The philosopher, writes the sagacious Will Durant, "is not content to describe the fact; he wishes to ascertain its relation to experience in general, and thereby to get at its meaning and its worth; he combines things in interpretive synthesis; he tries to put together, better than before, that great universe-watch which the inquisitive scientist has analytically taken apart. Science tells us how to heal and how to kill; it reduces the death rate in retail and then kills us wholeshale in war; but only wisdom - desire coordinated in the light of all experience - can tell us when to heal and when to kill." (The Story of Philosophy 2nd ed., xxvii)

You recognize a philosopher when, after reading his work, life becomes suddenly more bearable. Few have taught us more on how to master life than Emerson has. Fxs

Saturday, October 16, 2004

Woodenheads Abound

An excerpt from Barbara Tuchman's An Inquiry into the Persistence of Unwisdom in Government (Esquire magazine, May 1980):

"A problem that strikes one in the study of history, regardless of period, is why man makes a poorer performance of government than of almost any other human activity. In this sphere, wisdom - meaning judgment acting on experience, common sense, available knowledge, and a decent appreciation of probability - is less operative and more frustated than it should be. Why do men in high office so often act contrary to the way that reason points and enlightened self-interest suggests? Why does intelligent mental process so often seem to be paralyzed? ..."

"Wooden-headedness is a factor that plays a remarkably large role in government. Wooden-headedness consists of assessing a situation in terms of preconceived, fixed notions while ignoring or rejecting any contrary signs. It is acting according to wish while not allowing oneself to be confused by the facts. ..."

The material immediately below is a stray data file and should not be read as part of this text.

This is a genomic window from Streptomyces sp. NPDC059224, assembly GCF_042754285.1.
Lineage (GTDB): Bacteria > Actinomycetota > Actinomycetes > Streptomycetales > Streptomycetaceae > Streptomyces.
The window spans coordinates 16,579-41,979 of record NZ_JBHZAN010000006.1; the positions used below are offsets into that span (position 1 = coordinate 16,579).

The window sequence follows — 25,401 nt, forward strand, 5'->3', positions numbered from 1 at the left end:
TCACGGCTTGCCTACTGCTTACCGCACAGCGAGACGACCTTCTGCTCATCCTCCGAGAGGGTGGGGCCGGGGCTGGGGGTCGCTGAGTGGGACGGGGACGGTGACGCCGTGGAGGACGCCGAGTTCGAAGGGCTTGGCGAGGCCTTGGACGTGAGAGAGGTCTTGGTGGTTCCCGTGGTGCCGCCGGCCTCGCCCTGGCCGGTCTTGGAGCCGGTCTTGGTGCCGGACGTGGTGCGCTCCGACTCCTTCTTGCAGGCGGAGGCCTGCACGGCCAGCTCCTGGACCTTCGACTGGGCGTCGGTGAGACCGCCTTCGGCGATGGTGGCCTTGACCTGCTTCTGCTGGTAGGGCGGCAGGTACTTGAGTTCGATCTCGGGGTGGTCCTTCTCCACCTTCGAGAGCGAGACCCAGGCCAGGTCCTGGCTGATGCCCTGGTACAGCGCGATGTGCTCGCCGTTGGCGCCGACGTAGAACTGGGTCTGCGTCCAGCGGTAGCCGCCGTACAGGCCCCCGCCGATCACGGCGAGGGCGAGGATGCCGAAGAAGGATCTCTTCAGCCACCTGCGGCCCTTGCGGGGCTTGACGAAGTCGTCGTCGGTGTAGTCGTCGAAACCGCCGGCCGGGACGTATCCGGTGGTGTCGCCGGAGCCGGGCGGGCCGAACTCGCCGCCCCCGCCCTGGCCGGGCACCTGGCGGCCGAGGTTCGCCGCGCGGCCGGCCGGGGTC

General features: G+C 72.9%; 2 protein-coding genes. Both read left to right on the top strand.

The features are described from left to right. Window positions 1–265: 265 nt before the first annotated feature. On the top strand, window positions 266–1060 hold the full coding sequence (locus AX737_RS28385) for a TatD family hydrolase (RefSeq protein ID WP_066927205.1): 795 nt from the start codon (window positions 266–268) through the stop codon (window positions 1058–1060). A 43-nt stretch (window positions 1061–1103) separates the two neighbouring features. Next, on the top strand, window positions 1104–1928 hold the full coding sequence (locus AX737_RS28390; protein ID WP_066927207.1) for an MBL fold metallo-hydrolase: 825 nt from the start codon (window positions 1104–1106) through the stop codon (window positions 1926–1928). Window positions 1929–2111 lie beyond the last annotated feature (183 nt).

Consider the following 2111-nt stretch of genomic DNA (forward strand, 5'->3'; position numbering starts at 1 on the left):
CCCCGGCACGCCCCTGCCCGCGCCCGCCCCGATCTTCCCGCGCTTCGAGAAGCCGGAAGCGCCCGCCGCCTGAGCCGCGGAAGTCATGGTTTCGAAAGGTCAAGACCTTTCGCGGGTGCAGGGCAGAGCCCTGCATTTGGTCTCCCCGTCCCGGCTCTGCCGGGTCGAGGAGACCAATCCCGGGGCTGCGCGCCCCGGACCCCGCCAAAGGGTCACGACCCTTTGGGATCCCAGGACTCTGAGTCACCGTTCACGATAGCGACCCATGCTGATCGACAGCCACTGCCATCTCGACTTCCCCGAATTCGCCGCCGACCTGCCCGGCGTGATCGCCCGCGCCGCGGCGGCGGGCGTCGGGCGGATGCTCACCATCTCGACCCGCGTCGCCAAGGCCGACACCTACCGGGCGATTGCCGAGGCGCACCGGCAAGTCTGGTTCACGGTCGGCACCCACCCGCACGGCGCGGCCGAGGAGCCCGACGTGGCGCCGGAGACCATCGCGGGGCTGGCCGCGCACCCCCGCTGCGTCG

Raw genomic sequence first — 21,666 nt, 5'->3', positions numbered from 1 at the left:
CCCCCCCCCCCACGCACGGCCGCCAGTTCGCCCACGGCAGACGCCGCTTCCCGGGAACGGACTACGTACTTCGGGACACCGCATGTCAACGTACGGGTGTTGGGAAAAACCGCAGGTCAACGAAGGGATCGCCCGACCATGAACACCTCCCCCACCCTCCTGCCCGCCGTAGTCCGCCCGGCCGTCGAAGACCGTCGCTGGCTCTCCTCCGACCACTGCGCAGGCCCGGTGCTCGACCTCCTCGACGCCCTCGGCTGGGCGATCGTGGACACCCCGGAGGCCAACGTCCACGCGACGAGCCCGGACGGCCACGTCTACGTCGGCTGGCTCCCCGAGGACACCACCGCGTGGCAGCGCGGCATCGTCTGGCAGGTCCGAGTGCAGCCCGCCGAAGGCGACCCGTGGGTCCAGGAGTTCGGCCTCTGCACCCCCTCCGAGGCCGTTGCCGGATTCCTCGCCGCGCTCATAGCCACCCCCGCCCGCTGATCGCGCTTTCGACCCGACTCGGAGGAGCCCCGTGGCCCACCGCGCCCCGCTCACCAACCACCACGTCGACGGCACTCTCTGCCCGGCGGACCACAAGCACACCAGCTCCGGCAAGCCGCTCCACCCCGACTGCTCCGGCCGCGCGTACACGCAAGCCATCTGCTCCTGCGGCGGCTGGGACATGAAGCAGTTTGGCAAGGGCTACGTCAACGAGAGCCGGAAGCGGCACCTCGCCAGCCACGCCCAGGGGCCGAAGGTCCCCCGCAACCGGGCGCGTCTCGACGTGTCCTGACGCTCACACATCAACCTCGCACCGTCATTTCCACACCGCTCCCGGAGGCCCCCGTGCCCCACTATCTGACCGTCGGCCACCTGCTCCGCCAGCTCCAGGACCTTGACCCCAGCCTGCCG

"Wooden-headedness is also the refusal to learn from experience..."

"Still another form is identification of self with the state... No wooden-headedness is so impenetrable as that of a religious zealot. Because he is connected with a private wire to the Almighty, no idea coming in on a lesser channel can reach him, which leaves him ill[-]equipped to guide his country in its own best interests. ..."

"Stupidity is not related to type of regime; monarchy, oligarchy, and democracy produce it equally. Nor is it peculiar to nation or class. ..."

An astute observation worth reflecting, especially at this time when not only that woodenheads are found in high offices but they are also abundance among the populace. I have come to accept that mediocrity ought to prevail in so diverse a democracy, but wooden-headedness is very much beneath mediocrity in regards to not only wisdom but also decency.

Obscenity is the sight of stupid people yelling for woodenheads to govern them for another four years. Now that repels me. Fxs